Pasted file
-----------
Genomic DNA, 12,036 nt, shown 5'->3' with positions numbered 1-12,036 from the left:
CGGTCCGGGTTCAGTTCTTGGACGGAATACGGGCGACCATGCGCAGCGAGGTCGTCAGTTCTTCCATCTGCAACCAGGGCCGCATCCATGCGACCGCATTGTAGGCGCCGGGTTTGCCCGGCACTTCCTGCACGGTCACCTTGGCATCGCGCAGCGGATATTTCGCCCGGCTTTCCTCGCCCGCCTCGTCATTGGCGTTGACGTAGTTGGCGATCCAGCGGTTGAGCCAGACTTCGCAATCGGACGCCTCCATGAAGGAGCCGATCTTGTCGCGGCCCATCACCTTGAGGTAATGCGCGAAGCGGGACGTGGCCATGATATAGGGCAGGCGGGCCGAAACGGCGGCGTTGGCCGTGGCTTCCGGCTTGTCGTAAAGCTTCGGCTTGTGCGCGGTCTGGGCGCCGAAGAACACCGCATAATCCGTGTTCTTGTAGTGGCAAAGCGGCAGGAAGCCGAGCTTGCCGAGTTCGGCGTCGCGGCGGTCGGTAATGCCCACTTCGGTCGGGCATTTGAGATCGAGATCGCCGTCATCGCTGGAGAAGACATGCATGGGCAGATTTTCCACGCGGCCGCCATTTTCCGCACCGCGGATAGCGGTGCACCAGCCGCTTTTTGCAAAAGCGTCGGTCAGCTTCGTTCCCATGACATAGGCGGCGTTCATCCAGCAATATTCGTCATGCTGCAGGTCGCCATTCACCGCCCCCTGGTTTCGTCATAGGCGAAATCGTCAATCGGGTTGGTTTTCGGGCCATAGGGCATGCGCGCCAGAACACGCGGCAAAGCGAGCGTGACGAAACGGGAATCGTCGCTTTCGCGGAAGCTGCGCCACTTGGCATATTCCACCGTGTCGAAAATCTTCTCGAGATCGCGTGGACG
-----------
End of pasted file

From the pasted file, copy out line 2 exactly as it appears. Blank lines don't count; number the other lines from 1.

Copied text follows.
CGGTCCGGGTTCAGTTCTTGGACGGAATACGGGCGACCATGCGCAGCGAGGTCGTCAGTTCTTCCATCTGCAACCAGGGCCGCATCCATGCGACCGCATTGTAGGCGCCGGGTTTGCCCGGCACTTCCTGCACGGTCACCTTGGCATCGCGCAGCGGATATTTCGCCCGGCTTTCCTCGCCCGCCTCGTCATTGGCGTTGACGTAGTTGGCGATCCAGCGGTTGAGCCAGACTTCGCAATCGGACGCCTCCATGAAGGAGCCGATCTTGTCGCGGCCCATCACCTTGAGGTAATGCGCGAAGCGGGACGTGGCCATGATATAGGGCAGGCGGGCCGAAACGGCGGCGTTGGCCGTGGCTTCCGGCTTGTCGTAAAGCTTCGGCTTGTGCGCGGTCTGGGCGCCGAAGAACACCGCATAATCCGTGTTCTTGTAGTGGCAAAGCGGCAGGAAGCCGAGCTTGCCGAGTTCGGCGTCGCGGCGGTCGGTAATGCCCACTTCGGTCGGGCATTTGAGATCGAGATCGCCGTCATCGCTGGAGAAGACATGCATGGGCAGATTTTCCACGCGGCCGCCATTTTCCGCACCGCGGATAGCGGTGCACCAGCCGCTTTTTGCAAAAGCGTCGGTCAGCTTCGTTCCCATGACATAGGCGGCGTTCATCCAGCAATATTCGTCATGCTGCAGGTCGCCATTCACCGCCCCCTGGTTTCGTCATAGGCGAAATCGTCAATCGGGTTGGTTTTCGGGCCATAGGGCATGCGCGCCAGAACACGCGGCAAAGCGAGCGTGACGAAACGGGAATCGTCGCTTTCGCGGAAGCTGCGCCACTTGGCATATTCCACCGTGTCGAAAATCTTCTCGAGATCGCGTGGACG